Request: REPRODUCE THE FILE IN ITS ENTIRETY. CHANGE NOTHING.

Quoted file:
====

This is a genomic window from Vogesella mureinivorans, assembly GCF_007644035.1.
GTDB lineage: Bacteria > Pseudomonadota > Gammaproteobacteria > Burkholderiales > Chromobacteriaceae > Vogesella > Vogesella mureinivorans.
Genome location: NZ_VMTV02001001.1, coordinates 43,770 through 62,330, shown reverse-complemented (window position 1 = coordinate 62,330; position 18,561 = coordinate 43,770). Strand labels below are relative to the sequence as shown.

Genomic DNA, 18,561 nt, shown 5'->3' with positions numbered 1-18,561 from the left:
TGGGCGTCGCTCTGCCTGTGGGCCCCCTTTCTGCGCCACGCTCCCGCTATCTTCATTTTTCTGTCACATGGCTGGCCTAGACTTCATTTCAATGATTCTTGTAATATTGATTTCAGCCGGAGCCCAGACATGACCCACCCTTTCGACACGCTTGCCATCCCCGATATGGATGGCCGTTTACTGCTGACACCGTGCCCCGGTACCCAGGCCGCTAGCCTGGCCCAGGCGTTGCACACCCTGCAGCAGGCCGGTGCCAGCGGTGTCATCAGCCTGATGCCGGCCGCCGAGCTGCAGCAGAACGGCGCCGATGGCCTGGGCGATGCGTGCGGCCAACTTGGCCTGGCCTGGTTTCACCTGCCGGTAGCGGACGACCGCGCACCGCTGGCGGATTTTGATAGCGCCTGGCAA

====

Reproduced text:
This is a genomic window from Vogesella mureinivorans, assembly GCF_007644035.1.
GTDB lineage: Bacteria > Pseudomonadota > Gammaproteobacteria > Burkholderiales > Chromobacteriaceae > Vogesella > Vogesella mureinivorans.
Genome location: NZ_VMTV02001001.1, coordinates 43,770 through 62,330, shown reverse-complemented (window position 1 = coordinate 62,330; position 18,561 = coordinate 43,770). Strand labels below are relative to the sequence as shown.

Genomic DNA, 18,561 nt, shown 5'->3' with positions numbered 1-18,561 from the left:
TGGGCGTCGCTCTGCCTGTGGGCCCCCTTTCTGCGCCACGCTCCCGCTATCTTCATTTTTCTGTCACATGGCTGGCCTAGACTTCATTTCAATGATTCTTGTAATATTGATTTCAGCCGGAGCCCAGACATGACCCACCCTTTCGACACGCTTGCCATCCCCGATATGGATGGCCGTTTACTGCTGACACCGTGCCCCGGTACCCAGGCCGCTAGCCTGGCCCAGGCGTTGCACACCCTGCAGCAGGCCGGTGCCAGCGGTGTCATCAGCCTGATGCCGGCCGCCGAGCTGCAGCAGAACGGCGCCGATGGCCTGGGCGATGCGTGCGGCCAACTTGGCCTGGCCTGGTTTCACCTGCCGGTAGCGGACGACCGCGCACCGCTGGCGGATTTTGATAGCGCCTGGCAA